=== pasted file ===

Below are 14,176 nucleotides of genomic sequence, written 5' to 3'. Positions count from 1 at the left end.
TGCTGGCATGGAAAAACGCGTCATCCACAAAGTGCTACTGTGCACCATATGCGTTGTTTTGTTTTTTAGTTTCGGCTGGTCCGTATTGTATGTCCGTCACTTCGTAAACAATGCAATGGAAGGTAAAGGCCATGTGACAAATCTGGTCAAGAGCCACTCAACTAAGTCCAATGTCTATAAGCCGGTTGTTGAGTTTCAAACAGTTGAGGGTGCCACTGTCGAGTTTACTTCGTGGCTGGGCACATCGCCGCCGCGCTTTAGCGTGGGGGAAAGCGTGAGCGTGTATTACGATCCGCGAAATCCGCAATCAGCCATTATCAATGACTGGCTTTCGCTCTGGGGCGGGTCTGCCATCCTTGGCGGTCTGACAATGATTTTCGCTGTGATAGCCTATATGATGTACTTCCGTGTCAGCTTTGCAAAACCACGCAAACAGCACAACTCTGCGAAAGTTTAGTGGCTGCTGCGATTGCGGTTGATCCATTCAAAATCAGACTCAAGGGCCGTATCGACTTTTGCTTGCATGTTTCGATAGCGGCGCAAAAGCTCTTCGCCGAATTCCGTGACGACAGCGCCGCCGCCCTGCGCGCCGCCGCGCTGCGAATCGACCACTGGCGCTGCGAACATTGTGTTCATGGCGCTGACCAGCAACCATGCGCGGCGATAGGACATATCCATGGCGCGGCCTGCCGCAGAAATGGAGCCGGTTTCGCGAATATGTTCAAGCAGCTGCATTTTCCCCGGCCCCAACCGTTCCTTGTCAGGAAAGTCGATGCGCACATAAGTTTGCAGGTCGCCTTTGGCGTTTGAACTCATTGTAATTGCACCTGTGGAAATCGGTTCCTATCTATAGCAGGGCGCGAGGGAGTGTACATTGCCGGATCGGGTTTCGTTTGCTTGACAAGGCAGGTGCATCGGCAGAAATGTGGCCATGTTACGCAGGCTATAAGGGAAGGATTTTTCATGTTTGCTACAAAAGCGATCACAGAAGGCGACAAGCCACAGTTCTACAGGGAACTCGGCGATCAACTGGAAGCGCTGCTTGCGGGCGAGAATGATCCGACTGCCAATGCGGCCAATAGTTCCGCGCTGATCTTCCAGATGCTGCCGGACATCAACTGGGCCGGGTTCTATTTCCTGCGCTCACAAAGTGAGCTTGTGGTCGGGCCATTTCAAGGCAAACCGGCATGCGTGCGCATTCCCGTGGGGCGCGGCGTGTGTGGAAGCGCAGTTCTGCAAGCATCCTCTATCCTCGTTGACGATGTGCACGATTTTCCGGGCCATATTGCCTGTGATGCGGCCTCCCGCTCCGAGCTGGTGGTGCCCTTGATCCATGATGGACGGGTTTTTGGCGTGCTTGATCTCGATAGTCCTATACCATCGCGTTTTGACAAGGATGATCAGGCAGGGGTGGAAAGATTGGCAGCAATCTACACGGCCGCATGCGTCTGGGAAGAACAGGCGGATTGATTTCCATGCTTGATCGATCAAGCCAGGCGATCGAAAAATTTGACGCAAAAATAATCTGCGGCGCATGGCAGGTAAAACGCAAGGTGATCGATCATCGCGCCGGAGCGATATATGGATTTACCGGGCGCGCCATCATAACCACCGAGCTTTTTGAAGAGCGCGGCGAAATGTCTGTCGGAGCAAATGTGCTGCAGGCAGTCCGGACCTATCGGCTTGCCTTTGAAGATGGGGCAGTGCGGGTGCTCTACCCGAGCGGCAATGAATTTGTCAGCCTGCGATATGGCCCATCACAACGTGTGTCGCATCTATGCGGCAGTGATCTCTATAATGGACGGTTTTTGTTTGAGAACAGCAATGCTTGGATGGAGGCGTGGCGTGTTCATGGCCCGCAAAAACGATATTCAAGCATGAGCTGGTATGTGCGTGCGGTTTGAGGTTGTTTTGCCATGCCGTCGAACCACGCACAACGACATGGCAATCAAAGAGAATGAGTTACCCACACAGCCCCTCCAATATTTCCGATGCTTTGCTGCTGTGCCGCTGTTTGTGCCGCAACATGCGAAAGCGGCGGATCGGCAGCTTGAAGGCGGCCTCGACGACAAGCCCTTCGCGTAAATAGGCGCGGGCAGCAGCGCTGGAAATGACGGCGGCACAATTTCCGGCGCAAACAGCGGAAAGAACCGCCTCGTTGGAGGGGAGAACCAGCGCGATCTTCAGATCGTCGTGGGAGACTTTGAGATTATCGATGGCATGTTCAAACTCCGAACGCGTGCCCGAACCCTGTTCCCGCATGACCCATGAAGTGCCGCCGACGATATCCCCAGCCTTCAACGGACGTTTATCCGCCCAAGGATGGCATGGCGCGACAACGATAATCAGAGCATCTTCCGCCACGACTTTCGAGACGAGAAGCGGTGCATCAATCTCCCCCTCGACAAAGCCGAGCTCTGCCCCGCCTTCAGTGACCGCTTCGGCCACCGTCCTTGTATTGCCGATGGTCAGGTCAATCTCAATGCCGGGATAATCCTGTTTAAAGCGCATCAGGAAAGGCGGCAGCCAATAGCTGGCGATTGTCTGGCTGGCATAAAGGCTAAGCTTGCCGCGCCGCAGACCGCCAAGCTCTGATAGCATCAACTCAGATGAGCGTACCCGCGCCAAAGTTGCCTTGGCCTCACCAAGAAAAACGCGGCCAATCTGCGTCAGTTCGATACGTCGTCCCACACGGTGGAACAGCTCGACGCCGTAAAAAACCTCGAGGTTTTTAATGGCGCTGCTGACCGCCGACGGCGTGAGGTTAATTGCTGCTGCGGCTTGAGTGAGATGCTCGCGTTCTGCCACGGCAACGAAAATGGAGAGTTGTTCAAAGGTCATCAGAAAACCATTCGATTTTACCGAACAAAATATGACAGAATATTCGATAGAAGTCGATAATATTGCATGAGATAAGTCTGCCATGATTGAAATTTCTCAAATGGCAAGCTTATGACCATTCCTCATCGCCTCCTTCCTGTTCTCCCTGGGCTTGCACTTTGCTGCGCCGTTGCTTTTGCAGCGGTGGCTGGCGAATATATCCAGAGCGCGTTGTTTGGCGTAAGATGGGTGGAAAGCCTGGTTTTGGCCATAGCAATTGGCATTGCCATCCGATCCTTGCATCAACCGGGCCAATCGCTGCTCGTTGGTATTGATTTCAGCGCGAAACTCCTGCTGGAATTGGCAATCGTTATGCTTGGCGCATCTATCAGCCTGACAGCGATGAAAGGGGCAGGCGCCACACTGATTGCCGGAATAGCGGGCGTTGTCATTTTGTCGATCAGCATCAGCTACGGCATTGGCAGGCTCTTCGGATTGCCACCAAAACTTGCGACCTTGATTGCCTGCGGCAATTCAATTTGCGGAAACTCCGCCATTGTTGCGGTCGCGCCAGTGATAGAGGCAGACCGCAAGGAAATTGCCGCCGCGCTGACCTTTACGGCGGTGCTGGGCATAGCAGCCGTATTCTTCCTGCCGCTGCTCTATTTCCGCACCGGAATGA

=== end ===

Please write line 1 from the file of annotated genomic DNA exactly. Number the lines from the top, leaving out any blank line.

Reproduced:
Below are 14,176 nucleotides of genomic sequence, written 5' to 3'. Positions count from 1 at the left end.